Despite unanimous opposition, City Council on Sept. 3 fulfilled duties dictated by the City Charter and voted to allow a controversial pension amendment to appear on the ballot this November.
Vice Mayor Roxanne Qualls explained that all council members oppose the amendment, but it’s part of City Council’s ministerial duties to allow ballot initiatives if petitioners collect enough signatures to put the issue to a public vote. The Hamilton County Board of Elections confirmed on Aug. 12 that pension amendment petitioners had enough signatures.
The amendment would privatize Cincinnati’s pension system so future city employees — excluding police and fire personnel, who are in a different system — contribute to and manage individual 401k-style accounts. Currently, the city pools pension contributions and manages the investments through an independent board.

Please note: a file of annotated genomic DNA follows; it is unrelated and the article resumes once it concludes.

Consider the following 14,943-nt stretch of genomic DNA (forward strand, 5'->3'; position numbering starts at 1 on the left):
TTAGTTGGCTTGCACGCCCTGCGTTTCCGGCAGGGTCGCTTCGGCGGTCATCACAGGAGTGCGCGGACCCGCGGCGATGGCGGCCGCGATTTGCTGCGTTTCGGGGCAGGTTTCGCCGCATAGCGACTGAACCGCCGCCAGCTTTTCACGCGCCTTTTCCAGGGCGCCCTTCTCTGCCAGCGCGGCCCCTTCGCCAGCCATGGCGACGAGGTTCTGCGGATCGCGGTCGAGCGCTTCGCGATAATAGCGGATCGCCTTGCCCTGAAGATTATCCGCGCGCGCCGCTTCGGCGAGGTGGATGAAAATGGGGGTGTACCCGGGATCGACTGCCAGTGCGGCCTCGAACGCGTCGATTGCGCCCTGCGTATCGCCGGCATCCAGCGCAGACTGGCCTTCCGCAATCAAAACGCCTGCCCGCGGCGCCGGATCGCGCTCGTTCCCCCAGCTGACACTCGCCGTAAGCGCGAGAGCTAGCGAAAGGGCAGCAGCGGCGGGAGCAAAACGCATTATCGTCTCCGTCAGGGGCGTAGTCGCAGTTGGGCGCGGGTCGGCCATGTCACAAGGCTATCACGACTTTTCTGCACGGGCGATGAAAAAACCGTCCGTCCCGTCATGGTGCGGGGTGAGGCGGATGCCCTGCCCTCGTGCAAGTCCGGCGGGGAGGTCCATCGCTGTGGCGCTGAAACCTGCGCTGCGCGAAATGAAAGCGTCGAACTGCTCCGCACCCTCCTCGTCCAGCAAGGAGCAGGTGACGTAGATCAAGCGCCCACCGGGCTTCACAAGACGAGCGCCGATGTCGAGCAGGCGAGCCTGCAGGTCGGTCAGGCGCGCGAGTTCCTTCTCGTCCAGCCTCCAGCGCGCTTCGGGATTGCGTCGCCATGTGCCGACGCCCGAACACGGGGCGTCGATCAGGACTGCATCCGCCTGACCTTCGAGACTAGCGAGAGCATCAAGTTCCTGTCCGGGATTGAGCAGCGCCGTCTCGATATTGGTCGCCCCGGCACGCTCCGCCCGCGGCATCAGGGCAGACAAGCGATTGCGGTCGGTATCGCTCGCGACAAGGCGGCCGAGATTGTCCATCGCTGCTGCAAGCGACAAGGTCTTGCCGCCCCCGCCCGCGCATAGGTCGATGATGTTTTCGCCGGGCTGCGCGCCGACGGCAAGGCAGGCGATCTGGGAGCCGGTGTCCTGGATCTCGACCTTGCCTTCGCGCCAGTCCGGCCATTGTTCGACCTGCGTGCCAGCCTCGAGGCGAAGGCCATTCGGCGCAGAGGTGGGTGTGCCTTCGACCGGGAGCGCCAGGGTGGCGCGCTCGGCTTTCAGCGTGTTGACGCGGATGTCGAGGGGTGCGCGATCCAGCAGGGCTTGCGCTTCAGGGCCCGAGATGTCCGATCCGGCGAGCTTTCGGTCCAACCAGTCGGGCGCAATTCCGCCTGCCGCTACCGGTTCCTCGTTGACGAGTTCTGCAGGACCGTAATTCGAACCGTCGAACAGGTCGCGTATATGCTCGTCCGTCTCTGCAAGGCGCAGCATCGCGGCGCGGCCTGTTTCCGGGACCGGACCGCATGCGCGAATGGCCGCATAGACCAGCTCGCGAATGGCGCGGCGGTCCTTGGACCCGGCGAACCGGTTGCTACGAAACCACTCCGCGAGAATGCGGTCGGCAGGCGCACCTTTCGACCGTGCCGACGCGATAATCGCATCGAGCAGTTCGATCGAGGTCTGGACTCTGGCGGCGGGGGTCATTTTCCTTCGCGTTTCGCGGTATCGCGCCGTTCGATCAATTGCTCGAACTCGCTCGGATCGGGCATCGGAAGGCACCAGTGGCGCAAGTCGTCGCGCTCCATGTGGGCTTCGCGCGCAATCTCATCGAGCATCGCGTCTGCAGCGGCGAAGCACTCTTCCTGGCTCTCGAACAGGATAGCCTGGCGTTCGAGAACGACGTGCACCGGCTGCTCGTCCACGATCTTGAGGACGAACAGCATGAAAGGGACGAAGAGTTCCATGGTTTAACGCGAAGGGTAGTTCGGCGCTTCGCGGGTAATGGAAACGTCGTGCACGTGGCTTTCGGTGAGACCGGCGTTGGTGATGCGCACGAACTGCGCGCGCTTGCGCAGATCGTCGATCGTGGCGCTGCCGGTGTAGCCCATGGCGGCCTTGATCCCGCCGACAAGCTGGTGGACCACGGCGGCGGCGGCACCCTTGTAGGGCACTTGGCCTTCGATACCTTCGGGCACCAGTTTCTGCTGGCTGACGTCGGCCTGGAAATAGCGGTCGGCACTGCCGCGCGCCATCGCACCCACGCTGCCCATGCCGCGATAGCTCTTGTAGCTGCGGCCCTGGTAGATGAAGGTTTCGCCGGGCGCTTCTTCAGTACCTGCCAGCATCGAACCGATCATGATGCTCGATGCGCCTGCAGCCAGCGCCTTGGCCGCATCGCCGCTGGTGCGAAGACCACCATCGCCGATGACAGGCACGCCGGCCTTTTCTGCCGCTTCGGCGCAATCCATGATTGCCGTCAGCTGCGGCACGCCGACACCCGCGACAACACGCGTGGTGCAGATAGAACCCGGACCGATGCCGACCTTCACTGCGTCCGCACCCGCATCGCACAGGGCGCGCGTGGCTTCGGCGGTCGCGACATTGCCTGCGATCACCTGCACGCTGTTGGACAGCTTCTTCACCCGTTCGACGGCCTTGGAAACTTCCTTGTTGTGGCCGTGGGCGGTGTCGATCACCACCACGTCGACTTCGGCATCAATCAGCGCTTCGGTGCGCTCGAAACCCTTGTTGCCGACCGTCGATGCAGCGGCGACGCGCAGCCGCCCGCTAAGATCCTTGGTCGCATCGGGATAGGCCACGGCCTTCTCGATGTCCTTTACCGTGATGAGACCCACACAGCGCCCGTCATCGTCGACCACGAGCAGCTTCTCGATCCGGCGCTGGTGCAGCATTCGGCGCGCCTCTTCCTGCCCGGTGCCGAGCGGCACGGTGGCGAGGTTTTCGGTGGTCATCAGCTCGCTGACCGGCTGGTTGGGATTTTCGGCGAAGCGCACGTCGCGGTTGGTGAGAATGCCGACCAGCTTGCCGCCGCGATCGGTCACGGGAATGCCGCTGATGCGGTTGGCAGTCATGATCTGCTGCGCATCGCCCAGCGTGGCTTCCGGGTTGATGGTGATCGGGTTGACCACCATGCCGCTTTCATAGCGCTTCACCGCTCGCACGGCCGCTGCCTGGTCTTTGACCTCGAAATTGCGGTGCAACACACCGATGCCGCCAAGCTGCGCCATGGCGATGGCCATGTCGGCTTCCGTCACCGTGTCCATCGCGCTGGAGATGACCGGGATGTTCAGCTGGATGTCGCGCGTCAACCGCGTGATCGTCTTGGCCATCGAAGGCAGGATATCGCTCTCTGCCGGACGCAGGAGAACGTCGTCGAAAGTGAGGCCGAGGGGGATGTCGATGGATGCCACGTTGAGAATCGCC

Officials say the amendment will cost the city more and hurt benefits for city employees.
One new concern: As written, the amendment could force the Internal Revenue Service (IRS) to revoke tax-exempt status for city employees’ retirement plans.
Supporters of the amendment, including out-of-state tea party groups, argue it’s necessary to address Cincinnati’s growing pension liability, which currently stands at $862 million.
The current liability is a result of two issues: City Council has underfunded the pension system by varying degrees since at least 2003, and economic downturns have hurt investments in the city’s pension system.
The liability was one of the factors that led credit ratings agency Moody’s to downgrade Cincinnati’s bond rating on July 15.
City officials say they’ve already taken steps to resolve future costs and the only remaining concern is how to pay for the current liability. In 2011, City Council raised the retirement age and reduced pension benefits for city employees and retirees.
Tilsley says the pension board will make recommendations to City Council within a month to address the current pension liability. The board estimates the changes would keep the system 100 percent funded after 30 years.